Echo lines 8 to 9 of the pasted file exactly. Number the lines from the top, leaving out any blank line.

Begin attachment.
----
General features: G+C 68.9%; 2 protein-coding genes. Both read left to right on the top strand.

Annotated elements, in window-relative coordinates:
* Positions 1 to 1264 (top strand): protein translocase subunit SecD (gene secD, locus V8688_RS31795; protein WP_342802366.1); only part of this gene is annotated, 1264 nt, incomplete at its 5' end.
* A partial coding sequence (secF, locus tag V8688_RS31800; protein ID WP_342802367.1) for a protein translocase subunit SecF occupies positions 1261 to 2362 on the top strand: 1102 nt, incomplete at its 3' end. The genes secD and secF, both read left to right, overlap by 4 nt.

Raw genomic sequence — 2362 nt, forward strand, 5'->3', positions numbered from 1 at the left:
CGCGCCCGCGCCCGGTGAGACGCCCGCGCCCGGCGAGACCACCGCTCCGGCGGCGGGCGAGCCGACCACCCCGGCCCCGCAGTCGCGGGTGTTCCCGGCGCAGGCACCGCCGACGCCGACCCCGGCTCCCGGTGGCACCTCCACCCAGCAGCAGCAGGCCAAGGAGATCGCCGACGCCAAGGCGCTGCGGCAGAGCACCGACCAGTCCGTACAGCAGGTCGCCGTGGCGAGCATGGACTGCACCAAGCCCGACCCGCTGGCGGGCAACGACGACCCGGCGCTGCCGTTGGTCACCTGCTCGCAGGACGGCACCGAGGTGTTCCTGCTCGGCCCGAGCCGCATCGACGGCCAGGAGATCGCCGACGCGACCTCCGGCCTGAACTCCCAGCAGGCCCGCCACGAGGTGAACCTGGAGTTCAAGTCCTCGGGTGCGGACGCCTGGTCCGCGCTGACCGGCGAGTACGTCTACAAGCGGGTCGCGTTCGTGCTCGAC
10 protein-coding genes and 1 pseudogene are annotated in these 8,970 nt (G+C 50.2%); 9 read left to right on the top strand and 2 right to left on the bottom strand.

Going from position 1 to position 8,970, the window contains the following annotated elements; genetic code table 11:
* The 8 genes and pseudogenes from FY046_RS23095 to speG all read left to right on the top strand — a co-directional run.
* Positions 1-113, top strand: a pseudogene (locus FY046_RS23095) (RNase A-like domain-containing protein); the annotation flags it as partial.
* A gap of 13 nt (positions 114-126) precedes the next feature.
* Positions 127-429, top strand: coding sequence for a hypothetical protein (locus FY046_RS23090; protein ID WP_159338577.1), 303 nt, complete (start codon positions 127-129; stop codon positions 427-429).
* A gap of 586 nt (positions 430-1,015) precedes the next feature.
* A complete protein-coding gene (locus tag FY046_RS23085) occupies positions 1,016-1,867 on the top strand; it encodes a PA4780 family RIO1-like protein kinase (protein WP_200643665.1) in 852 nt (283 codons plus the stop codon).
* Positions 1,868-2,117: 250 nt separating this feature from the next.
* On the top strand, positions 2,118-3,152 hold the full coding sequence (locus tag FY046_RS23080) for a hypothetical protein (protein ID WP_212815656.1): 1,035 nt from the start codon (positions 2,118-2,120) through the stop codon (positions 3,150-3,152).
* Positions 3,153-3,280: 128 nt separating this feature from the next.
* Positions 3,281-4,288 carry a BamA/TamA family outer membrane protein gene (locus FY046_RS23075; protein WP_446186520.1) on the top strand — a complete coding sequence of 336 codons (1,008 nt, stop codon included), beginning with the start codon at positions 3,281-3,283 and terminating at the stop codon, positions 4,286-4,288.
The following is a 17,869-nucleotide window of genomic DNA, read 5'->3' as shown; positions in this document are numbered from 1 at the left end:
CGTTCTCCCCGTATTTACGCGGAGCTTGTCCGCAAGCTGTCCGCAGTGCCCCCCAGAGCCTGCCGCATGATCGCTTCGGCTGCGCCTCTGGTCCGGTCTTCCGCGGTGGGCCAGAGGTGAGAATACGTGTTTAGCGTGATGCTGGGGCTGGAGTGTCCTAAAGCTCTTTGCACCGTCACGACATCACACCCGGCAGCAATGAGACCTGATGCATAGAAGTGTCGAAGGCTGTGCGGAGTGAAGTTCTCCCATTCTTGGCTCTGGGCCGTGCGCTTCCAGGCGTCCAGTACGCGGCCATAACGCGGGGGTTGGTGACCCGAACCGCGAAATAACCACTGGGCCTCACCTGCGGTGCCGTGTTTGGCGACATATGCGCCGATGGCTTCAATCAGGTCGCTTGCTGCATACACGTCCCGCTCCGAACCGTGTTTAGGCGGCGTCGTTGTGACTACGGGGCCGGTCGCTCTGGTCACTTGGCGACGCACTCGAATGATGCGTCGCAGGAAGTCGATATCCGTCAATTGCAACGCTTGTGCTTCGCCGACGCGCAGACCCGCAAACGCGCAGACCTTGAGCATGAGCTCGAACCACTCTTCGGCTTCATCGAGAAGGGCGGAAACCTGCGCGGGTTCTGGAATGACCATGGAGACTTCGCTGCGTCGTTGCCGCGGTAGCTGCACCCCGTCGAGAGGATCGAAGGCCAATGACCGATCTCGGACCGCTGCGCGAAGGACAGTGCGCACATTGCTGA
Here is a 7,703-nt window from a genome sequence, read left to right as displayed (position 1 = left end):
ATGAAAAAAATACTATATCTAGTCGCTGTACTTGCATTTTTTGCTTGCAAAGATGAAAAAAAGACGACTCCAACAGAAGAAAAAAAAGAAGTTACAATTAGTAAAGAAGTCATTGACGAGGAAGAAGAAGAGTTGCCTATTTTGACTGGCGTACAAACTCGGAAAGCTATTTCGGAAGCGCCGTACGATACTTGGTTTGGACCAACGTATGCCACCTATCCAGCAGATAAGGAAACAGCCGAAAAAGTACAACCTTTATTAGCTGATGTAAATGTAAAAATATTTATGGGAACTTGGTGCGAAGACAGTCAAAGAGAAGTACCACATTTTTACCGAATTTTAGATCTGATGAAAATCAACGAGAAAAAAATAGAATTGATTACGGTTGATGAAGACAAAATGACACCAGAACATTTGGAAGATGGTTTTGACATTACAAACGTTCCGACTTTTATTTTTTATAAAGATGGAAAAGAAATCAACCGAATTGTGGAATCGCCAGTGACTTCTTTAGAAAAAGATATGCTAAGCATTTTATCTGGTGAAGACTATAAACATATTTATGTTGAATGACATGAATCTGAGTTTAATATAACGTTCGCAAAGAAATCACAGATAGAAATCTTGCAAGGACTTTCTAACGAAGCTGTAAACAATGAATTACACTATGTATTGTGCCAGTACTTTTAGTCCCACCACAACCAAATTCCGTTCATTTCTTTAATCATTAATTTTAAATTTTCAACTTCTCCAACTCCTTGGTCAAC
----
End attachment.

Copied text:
Going from position 1 to position 8,970, the window contains the following annotated elements; genetic code table 11:
* The 8 genes and pseudogenes from FY046_RS23095 to speG all read left to right on the top strand — a co-directional run.